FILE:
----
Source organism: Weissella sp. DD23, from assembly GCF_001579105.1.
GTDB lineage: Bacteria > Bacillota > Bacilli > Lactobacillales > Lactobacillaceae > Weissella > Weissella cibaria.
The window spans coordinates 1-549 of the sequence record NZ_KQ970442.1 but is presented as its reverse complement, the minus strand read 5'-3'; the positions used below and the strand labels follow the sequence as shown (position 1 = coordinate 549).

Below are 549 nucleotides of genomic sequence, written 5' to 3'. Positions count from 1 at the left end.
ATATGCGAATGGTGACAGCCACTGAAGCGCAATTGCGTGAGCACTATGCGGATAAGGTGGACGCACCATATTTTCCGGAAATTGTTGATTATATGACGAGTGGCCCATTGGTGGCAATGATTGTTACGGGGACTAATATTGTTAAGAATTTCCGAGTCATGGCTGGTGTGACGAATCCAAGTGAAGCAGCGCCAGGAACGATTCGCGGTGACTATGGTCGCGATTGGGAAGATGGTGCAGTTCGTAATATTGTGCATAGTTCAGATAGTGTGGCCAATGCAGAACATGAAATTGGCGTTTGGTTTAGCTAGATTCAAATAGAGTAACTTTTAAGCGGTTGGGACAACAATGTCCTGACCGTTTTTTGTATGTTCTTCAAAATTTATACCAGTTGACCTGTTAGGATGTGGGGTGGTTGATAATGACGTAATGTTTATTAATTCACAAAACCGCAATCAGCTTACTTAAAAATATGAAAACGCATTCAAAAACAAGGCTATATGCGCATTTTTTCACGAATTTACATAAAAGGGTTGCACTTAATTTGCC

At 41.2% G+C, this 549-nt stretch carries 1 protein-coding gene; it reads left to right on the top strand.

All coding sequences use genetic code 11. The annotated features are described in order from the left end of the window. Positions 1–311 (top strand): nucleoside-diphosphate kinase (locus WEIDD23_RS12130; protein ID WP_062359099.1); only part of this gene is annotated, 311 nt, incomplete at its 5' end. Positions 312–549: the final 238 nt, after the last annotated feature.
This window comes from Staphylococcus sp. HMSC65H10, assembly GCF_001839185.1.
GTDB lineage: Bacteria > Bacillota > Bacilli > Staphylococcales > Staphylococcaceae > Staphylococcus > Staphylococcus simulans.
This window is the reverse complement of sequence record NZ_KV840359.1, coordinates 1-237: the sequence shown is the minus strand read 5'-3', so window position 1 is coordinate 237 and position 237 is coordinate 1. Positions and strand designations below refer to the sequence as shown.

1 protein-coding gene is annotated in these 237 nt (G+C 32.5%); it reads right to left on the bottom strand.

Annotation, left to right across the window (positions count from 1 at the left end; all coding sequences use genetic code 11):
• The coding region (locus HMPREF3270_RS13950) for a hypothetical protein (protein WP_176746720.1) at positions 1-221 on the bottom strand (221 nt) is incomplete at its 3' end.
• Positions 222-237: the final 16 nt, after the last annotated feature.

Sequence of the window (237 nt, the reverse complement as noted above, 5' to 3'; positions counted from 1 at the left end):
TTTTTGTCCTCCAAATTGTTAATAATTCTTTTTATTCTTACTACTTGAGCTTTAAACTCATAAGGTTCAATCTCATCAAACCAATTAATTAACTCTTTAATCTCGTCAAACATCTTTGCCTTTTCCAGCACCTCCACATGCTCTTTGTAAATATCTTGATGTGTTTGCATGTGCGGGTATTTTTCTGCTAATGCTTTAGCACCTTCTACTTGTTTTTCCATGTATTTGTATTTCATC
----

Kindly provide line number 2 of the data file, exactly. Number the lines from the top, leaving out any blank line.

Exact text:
GTDB lineage: Bacteria > Bacillota > Bacilli > Lactobacillales > Lactobacillaceae > Weissella > Weissella cibaria.